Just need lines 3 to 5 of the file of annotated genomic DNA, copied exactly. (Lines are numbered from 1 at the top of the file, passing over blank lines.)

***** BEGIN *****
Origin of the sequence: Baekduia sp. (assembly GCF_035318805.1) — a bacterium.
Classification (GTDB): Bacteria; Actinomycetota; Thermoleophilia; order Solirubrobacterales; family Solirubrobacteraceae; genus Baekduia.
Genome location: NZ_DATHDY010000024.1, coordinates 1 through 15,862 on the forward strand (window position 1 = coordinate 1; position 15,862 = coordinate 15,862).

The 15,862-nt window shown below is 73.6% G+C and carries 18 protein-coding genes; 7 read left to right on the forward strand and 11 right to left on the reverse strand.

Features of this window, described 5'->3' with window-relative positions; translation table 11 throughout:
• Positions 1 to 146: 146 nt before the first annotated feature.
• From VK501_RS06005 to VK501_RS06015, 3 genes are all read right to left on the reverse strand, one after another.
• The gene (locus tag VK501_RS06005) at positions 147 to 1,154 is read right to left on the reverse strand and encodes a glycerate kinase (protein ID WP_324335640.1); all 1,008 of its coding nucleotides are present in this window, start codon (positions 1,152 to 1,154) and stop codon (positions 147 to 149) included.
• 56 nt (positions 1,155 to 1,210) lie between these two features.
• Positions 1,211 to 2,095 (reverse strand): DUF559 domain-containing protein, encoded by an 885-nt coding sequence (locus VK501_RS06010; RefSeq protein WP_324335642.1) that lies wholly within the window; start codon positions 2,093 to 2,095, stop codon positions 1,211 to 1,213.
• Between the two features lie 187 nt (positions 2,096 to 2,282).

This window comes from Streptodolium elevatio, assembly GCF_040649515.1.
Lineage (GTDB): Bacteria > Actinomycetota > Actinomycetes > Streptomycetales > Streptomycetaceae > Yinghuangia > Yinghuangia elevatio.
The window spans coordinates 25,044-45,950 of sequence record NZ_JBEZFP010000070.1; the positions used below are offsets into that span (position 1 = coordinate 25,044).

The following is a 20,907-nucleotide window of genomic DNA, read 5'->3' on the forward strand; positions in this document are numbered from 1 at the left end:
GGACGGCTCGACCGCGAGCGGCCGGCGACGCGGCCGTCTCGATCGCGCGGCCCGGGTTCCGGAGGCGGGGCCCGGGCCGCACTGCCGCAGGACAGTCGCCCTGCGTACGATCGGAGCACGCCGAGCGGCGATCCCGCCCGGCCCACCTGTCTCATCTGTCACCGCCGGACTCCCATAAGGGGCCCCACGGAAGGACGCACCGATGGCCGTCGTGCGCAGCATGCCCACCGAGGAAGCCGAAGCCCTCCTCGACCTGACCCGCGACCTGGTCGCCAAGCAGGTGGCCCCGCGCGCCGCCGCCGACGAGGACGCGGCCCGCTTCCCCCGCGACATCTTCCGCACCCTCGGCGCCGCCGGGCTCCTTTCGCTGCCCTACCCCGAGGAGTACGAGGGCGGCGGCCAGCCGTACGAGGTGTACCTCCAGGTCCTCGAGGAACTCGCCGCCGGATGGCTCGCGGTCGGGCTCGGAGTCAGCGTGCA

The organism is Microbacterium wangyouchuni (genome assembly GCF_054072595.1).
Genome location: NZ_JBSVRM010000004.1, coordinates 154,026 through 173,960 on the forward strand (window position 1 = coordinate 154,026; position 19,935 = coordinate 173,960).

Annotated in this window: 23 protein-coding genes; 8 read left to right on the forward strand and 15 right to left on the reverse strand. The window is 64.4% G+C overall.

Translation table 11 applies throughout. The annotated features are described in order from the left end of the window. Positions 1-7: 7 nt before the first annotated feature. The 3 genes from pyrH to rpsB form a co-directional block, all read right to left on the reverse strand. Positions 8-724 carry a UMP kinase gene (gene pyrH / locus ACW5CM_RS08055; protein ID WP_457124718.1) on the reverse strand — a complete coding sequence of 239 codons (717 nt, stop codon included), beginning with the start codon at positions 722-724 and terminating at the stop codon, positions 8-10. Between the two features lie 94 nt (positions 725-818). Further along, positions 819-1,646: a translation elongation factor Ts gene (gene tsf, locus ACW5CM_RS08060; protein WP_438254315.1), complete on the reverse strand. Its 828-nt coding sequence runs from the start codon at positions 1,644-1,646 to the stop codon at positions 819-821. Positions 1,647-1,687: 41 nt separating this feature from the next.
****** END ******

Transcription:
Genome location: NZ_DATHDY010000024.1, coordinates 1 through 15,862 on the forward strand (window position 1 = coordinate 1; position 15,862 = coordinate 15,862).

The 15,862-nt window shown below is 73.6% G+C and carries 18 protein-coding genes; 7 read left to right on the forward strand and 11 right to left on the reverse strand.

Features of this window, described 5'->3' with window-relative positions; translation table 11 throughout: